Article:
The just-issued Salz report much criticized the culture and management practices of Barclays which led to damage of the bank’s reputation. The report vowed Barclays to introduce more changes, including keeping salaries and bonuses in check, in order to regain the social trust.
Conclusions of Salz report
On the 3rd of April, Anthony Salz published his report, which cost nearly £15 million, showing all transgressions of Barclays. The report was conducted on the basis of interviews with 600 individuals after the Libor rate-rigging scandal which was catastrophic for the reputation of the bank. Anthony Salz, the well-know expert aw, underlined in the much-anticipated report: "We concluded that the reputational problems for Barclays stem in part from the perception that, at least in the UK, some bankers have appeared oblivious to reality."
All problems of Barclays, which runs its units in over 50 countries, had its origins in the corporate culture. According to the Anthony Salz report, the UK-based banking and financial services company was found to be too complex to manage, thereby making it difficult to create a consistent and moral corporate culture. In addition, Barclays followed policies concentrating mainly on profit generation and nothing else.
The report had been ordered in the wake of the "famous" Libor rate-rigging scandal which undeniably quickened the resignation of compromised Bob Diamond from the position of chief executive officer. The departure of not too popular CEO also highlighted the uncommon salary and bonuses practices at Barclays as he was given a staggering sum of over £6 million in 2011, sic!
The report by Anthony Salz also included recommendations regarding necessary improvements in the areas of the company’s board, human resources, salary and bonuses rules. It was strongly underlined in the report that Barclays should introduce more changes in its salary and bonuses policies. Anthony Salz believes that they should demonstrate talent as well as involvement. Therefore if Barclays CEO Antony Jenkins wants the bank to reclaim its reputation, which certainly will be a slow and painful process, he should without a doubt start spring cleaning in this area. The shocking findings of Salz report indicated that the Barclays’ investment banking unit in a seven-year period ending 2009 gave out bonuses worth staggering £170 million (sic!) per year to a cluster of more or less 60 employees. It is worth underlining that exceptional details about pay plans were included in the bank’s annual report for 2012 which is undeniably a significant progress.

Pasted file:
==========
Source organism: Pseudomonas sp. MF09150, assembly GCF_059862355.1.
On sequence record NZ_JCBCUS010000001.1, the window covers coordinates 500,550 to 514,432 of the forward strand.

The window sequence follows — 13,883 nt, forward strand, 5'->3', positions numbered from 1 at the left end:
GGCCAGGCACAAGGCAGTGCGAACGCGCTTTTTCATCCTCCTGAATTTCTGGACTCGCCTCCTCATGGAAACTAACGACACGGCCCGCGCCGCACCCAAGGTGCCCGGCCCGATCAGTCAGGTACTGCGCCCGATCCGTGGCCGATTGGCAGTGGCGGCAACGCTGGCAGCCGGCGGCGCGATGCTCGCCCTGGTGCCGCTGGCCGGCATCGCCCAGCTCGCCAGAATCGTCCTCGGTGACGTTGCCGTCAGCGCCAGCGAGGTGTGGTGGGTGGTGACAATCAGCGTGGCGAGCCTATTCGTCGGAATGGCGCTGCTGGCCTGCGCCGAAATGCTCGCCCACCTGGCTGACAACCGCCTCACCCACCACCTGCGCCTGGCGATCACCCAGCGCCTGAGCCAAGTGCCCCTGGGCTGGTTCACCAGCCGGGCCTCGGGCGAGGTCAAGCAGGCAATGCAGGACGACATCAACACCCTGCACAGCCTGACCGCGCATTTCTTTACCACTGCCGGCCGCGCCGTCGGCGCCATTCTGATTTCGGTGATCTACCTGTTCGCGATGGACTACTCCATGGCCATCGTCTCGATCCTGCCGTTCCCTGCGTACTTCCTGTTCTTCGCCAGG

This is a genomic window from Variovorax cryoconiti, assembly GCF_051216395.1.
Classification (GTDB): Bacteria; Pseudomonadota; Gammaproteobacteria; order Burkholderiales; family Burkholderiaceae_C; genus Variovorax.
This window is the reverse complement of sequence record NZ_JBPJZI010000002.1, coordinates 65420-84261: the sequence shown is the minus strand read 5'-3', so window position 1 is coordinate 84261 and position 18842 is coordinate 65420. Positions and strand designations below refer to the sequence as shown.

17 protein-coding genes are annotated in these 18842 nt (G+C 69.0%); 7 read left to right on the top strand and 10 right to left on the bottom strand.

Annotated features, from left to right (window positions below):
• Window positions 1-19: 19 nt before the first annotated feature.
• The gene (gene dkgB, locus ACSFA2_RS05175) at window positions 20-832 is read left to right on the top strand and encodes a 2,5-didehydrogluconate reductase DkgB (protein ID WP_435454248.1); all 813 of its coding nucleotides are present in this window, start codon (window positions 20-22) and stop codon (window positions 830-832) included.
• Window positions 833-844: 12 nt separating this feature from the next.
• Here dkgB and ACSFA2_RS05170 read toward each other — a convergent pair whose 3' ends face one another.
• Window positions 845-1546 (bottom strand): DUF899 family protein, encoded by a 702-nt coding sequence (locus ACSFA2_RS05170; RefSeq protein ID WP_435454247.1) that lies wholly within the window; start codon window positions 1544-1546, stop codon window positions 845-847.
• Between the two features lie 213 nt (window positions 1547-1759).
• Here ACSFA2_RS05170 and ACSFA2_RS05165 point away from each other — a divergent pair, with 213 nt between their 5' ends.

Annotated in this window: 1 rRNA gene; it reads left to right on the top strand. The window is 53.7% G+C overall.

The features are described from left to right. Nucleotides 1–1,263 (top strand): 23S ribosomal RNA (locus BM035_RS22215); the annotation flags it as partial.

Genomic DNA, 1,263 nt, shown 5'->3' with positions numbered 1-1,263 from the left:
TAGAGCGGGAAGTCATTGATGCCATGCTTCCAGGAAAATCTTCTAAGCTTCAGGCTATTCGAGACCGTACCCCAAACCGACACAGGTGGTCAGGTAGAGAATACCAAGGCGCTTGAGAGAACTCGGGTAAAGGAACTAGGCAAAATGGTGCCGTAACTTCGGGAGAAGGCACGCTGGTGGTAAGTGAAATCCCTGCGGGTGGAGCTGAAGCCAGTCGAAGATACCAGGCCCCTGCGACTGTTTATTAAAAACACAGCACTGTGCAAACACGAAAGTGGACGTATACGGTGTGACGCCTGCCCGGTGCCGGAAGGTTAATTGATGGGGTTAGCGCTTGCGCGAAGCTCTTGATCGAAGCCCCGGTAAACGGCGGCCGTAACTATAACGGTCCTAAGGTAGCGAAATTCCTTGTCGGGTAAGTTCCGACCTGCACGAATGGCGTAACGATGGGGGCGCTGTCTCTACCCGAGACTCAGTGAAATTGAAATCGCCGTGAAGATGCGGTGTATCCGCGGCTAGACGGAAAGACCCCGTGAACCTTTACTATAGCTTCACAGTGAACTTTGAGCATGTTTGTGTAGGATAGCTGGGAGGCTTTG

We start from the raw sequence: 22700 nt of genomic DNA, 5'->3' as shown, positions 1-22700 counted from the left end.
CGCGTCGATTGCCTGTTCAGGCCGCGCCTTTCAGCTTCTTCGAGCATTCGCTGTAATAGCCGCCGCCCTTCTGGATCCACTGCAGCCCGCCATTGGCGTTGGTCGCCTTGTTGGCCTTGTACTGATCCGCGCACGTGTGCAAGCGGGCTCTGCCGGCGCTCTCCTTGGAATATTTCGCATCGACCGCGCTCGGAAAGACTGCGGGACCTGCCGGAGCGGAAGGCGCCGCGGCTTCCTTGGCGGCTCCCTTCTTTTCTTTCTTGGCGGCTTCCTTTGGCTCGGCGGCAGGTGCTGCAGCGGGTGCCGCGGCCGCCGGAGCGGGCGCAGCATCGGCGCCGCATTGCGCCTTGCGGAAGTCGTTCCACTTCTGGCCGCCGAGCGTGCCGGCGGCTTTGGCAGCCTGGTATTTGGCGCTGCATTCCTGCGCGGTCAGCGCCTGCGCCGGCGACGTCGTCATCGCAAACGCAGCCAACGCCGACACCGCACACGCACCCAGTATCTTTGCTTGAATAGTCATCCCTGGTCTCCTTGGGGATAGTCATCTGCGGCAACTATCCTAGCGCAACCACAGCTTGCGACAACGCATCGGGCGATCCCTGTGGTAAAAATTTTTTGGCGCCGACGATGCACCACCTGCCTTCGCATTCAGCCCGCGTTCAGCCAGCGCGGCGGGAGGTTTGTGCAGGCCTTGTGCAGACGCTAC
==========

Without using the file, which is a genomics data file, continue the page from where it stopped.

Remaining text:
In addition, the Salz Report also recommended deeper involvement of the board in creating the corporate culture of the bank. To achieve this, the board should include people with high-level banking knowledge. Even though the Salz report noted the recent changes in the management, it was underlined that reforms should be continued. However, still the recent reforms have introduced too complex programs and the bank should bet on simple solutions, including a common goal as well as common corporate values. Even though Barclays has handled the financial crisis pretty well, it still has to struggle to reclaim its reputation and regain the public trust which is a hard thing to do.